|8/26/2016 9:21:00 AM|
A note on the Beatitudes
When I was a child I thought that a Beatitude was a member of a rock band, or a cool word for a beatific attitude, or cartographer-speak for temperate latitudes. Later I got absorbed by the sheer unexpectedness of the Beatitudes, the topsy-turviness, the reversal of the usual brute orthodoxy of the world – the humble will be exalted? Whaaaat? And now, after many years of pondering the blunt mysticism of the Christos, and his insistence that the first shall be last, I sometimes find myself imagining new Beatitudes: Blessed is she who cleans the bathroom, for she is saintly, all the more so because she doesn’t grouse about it, much.
Blessed is he who actually does try to put children first in our society, rather than blubber the words family values and totally ignore kids with no food or school or bed or doctor or family. Blessed are those who get it that religions work best as verbs, not nouns. Blessed are those who are great at their craft or art but have egos the size of photons. Blessed are those who understand that attention and witness and listening and presence are the greatest gifts we can give each other.
Blessed are those who say yes without calculating the odds and debt and reward. Blessed are those who keep walking even though they are weary weary weary. Blessed are those who do the dishes without making a huge loud clattering look-at-me deal about it, and blessed is she who patiently cleans the food trap in the sink even though she has asked the family one million times to attend to this small but not small thing, and blessed be they who silently step in front of the kid on the bus whom two other kids are ragging and jostling, for they shall be thanked personally for their courage and grace by the Chief Musician, as the Psalms call the Lord of the Starfields. Blessed be they who do what they say they are going to do and do it right quick too without having to be needled by email for weeks on end.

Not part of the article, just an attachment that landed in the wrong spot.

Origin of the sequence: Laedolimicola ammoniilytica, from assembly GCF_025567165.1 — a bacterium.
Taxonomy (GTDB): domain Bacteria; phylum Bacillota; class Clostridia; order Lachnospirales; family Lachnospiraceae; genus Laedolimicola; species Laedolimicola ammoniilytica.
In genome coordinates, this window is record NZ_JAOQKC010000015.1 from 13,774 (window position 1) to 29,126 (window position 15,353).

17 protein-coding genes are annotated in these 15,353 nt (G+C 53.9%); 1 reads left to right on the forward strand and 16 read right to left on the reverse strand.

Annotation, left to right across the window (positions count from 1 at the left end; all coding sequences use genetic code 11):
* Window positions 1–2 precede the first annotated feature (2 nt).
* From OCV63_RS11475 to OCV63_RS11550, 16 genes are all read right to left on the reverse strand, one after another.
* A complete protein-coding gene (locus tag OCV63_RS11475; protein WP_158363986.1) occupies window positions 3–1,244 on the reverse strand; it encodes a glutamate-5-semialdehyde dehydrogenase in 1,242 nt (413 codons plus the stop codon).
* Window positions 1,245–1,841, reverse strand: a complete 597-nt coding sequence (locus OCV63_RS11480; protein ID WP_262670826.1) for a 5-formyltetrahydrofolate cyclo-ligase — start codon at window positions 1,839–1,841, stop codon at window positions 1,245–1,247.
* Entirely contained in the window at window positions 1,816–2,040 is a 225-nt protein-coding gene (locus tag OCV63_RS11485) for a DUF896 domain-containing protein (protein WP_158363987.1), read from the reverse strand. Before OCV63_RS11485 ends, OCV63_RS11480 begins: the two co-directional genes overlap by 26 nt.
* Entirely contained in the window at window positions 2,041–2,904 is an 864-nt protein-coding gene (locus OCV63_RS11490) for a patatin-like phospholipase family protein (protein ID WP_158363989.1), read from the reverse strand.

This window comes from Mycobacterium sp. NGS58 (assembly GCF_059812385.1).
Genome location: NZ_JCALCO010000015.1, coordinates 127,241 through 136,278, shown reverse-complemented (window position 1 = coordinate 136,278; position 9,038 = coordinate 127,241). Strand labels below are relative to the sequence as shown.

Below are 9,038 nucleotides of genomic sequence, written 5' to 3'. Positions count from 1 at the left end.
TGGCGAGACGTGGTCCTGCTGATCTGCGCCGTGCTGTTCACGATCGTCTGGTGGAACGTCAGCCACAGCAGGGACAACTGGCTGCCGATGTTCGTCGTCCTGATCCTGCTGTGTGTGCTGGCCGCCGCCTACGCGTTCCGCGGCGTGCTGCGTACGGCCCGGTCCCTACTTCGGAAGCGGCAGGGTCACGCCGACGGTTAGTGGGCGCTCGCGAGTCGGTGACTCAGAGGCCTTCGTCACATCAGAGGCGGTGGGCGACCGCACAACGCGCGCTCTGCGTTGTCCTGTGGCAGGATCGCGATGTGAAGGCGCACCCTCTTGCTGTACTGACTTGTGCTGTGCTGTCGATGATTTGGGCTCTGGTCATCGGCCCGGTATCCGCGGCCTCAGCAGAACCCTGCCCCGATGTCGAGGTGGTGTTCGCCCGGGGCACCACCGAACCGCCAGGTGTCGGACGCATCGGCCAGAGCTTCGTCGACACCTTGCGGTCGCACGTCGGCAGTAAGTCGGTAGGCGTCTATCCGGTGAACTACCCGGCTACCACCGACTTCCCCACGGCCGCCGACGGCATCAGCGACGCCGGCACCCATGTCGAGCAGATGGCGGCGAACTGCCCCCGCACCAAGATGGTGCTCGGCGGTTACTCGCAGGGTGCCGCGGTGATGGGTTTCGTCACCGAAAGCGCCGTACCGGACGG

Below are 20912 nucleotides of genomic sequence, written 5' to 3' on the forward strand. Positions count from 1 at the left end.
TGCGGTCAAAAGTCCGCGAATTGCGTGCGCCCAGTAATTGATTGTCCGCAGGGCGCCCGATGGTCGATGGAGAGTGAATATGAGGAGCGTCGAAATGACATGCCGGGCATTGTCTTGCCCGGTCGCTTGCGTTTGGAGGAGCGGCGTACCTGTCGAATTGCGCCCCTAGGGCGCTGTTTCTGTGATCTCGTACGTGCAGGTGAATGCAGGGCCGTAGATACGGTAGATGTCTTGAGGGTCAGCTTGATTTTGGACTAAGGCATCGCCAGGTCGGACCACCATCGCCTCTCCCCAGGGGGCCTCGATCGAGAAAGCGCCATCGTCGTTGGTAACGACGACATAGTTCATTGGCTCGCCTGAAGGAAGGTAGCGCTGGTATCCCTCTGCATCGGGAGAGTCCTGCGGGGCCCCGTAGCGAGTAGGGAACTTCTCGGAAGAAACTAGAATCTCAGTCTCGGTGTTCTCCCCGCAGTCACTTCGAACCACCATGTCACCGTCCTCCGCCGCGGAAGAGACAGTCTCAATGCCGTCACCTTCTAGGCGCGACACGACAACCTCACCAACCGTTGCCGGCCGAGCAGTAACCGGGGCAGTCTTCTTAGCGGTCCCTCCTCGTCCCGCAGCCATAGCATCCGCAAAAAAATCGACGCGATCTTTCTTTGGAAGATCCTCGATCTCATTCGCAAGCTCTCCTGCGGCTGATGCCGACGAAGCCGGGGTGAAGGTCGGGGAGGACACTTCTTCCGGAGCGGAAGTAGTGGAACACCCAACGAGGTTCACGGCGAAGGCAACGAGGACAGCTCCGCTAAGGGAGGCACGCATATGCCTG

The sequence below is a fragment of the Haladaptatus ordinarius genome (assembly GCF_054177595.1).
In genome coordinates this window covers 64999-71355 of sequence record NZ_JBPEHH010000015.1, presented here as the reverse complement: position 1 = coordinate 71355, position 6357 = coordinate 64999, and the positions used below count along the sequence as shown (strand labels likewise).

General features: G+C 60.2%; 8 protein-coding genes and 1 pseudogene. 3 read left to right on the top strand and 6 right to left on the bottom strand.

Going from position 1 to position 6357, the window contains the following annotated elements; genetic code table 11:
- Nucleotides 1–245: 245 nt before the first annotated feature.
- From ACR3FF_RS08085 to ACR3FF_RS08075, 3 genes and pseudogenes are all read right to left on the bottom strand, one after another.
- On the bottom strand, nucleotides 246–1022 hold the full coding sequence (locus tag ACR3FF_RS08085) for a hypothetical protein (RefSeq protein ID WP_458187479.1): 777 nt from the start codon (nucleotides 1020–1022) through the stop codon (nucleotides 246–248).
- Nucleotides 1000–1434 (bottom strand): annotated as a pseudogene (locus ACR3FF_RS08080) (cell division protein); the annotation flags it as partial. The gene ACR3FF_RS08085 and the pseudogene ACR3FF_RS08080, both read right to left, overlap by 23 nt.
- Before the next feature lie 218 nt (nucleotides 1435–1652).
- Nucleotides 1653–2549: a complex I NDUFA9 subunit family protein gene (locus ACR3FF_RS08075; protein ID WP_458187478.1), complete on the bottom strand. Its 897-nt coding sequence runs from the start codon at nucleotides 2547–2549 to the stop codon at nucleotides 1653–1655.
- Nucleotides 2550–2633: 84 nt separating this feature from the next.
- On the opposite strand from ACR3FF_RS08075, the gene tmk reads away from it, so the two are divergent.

Blessed be she who pulls her car over and edges the broken body of the young raccoon into the ravenous ditch because all beings are holy and we should be respectful of the vessels in which we conducted ourselves through this vale of tears and wonders. Blessed are those who take vows to live in service to the Church and then bend every iota of their being to keeping those vows and serving the Light in every other being, no matter how much their feet hurt at the end of the day, and how lonely they get sometimes, and how tempting it is to pretend to be an authority, and how much they occasionally yearn for a small boat, just a little one, in which to sail to Tahiti and perhaps beyond, far from their superiors and provincials and budget worries and bingo night. Blessed are those who see that humility is the final frontier and reach for other hands and loads along the road thereunto.
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